Read entire article
Chelsea Clinton Claims Abortions Added Trillions
At a recent pro-abortion event, “Rise Up For Roe,” in New York City, Chelsea Clinton declared that the advent of legalized abortion has been great for the economy. So great, in fact, that the young Clinton credited baby-killing for the $3.5 trillion American women contributed to the economy between the years of 1970 and 2009. As if women couldn’t be contributors to the world without Roe vs Wade, Clinton assumes that the success of women in America is “not disconnected” from the controversial 1973 legislation.
Clinton reportedly stated, “It is not a disconnect fact that American Women entering the labor force from 1970 to 2009 added $3.5 trillion dollars to our economy. The net, new entrance of women, that is not disconnected from the fact that Roe became the law of the land in January of 1973.”
“So, whatever it is that people say they care about, I think you can connect to this issue. Of course I would hope that they would care about our equal rights and dignity to make our own choices, but if that is not sufficiently persuasive hopefully some of these other arguments you are hearing expressed so beautifully, will be,” the monologue continued.
Many conservatives and other pro-life supporters were incensed by Clinton’s contention that human life can be translated to a dollar value. Indeed, regardless of your feelings on the issue of abortion, the loss of life should not be a celebratory cause.
Evangelist Franklin Graham was particularly outraged by Chelsea Clinton’s statements. In a Facebook post, Graham reportedly stated, “Chelsea Clinton, daughter of former President Bill Clinton and Hillary Clinton, claims that legalizing abortion added trillions of dollars to the economy. What a lie. Hitler probably also claimed that killing the Jews would be good for their economy. Legalizing abortion hasn’t added anything to our country, it has only taken away. It has cost this nation more than 60 million lives—lives precious to God. Just think of the contribution these people would have made.”
Conservative Erick Erickson likened abortion to slavery over Twitter:
Beyond the outrage, there is also truth: Abortion has not been good for the American economy.
In the year 2000, the Ethics and Public Policy Center reported:
By reducing the size of the population, abortion has correspondingly reduced the size of the economy; over time, it will undercut one main cause of the American economy’s current dynamism: innovation. By contributing to a sharp drop in the net marriage rate, legalized abortion has already reduced the standard of living of the average American household. Legalized abortion is also single-handedly responsible for anticipated imbalances in the Social Security retirement system…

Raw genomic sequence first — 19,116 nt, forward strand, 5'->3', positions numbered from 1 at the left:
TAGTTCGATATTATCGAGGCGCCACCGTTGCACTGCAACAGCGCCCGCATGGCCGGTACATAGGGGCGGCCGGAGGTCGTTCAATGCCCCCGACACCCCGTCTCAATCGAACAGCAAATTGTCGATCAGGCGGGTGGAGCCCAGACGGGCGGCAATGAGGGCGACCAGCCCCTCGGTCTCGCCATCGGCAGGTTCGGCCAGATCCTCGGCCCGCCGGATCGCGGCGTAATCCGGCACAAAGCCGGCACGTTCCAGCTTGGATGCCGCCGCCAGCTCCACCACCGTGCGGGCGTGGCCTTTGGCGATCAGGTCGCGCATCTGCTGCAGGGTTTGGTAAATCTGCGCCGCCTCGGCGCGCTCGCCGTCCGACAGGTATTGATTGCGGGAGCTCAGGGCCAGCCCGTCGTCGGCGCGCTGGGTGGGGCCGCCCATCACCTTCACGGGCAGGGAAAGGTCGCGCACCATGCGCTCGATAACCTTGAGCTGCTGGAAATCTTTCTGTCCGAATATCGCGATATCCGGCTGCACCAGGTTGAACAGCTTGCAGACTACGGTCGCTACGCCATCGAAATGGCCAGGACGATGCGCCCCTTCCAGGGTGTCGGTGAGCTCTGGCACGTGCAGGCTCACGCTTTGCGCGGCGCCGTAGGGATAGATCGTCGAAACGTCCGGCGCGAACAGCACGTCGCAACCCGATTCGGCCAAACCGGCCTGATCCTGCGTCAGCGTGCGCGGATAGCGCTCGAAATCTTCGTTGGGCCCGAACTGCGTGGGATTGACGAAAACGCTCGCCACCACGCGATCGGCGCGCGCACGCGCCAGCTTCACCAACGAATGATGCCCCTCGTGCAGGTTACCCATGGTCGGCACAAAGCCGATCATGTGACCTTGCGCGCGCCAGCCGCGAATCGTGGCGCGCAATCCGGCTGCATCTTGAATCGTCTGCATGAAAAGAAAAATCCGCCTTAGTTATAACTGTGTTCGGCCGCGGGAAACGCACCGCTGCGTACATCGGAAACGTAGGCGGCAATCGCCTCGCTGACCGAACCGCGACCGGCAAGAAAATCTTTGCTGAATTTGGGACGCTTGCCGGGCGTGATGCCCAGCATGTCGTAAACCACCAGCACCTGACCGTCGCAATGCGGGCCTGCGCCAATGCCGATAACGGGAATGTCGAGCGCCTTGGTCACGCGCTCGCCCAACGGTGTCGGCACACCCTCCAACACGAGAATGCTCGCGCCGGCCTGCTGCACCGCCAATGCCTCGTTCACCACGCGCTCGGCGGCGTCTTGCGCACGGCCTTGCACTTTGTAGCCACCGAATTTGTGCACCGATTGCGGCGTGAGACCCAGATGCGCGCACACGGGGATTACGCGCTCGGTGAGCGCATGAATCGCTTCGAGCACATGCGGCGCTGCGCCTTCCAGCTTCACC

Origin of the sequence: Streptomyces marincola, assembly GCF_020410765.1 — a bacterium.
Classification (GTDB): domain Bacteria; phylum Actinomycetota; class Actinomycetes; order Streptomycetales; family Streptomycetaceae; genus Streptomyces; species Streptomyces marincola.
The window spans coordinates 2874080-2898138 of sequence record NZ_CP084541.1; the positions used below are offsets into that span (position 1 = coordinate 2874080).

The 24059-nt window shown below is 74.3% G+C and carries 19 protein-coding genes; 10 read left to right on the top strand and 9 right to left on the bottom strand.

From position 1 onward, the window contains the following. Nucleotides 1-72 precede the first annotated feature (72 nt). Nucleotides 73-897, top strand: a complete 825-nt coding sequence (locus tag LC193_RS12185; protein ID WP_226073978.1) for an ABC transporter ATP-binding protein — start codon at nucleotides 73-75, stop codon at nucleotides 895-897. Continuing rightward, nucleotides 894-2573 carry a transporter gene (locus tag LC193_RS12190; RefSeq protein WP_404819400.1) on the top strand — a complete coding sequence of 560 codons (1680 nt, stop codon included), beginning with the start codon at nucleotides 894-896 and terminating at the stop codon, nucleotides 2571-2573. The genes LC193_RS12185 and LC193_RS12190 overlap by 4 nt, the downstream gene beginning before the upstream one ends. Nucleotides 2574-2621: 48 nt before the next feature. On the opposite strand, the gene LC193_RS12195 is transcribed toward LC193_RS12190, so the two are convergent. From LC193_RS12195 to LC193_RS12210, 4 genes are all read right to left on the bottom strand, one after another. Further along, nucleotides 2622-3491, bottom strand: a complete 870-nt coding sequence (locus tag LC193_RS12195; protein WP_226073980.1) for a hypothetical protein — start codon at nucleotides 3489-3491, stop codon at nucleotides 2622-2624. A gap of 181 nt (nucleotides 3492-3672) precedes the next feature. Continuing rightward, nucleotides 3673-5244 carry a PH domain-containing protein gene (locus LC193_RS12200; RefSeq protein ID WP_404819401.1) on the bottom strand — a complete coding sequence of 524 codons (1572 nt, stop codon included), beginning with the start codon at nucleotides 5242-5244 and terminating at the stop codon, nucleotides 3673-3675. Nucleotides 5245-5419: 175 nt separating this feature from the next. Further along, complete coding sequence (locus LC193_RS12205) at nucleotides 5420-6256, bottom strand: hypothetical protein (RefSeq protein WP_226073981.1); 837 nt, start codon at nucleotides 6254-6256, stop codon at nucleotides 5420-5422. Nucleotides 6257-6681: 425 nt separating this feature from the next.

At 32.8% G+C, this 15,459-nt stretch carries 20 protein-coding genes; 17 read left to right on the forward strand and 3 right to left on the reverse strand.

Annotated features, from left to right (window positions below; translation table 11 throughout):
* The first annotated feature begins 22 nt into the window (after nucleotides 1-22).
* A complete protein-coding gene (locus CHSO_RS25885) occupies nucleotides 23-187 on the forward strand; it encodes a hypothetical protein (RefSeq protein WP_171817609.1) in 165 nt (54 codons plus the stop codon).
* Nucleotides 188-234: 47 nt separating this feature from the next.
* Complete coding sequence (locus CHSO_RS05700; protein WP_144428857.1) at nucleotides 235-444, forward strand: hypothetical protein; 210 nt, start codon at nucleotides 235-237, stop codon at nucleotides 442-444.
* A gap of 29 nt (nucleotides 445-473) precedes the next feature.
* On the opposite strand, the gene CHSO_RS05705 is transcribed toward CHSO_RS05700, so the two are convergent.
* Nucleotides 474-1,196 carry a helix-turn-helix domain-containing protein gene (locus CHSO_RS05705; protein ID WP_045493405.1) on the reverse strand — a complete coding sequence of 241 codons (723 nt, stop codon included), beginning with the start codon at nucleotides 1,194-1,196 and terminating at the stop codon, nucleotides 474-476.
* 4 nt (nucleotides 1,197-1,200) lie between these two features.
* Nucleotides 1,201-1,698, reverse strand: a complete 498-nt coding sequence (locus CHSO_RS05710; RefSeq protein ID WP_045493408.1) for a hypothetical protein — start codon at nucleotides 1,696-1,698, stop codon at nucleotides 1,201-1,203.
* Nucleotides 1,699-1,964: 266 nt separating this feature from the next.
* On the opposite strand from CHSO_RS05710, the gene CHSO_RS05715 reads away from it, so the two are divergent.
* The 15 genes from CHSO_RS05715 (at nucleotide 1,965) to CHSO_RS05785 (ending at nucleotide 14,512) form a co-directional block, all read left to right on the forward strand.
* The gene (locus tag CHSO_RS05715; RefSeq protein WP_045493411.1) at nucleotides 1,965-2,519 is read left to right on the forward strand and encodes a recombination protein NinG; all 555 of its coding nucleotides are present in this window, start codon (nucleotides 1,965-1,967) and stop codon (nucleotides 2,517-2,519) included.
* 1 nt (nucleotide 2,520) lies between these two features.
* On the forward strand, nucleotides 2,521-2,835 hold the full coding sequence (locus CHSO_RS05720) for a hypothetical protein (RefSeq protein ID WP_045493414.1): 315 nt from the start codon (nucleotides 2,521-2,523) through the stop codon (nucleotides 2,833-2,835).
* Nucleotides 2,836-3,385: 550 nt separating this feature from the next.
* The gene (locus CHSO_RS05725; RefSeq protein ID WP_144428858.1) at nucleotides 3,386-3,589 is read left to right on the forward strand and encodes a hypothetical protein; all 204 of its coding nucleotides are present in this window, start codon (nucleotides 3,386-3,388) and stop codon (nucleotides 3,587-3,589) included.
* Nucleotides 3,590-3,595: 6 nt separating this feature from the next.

John D. Mueller further contended that abortion is perhaps the single largest economic event to strike the American economy, even more momentous than the Great Depression or World War II. Mueller argues that if abortion had not been legalized, the American population would be substantially larger, there would be more marriages and more two-parent families, and that the overall standard of living in the United States would be higher than it is now.
In the past, economists agreed that population reduction inherently corresponded to economic decreases of about the same size. If the population is decreased by five percent, the economy can expect to shrink accordingly.
In other words, Chelsea Clinton’s assertion that abortion added trillions of dollars to the economy is false: While women who’ve had abortions may be making economic contributions, the fact remains that abortion inherently takes away from the economy, by virtue of the fact that abortion takes away from population size. Liberals may love abortion, but that doesn’t mean they’re right.
See more stories about how abortion effects society at Abortions.news.
Sources for this article include: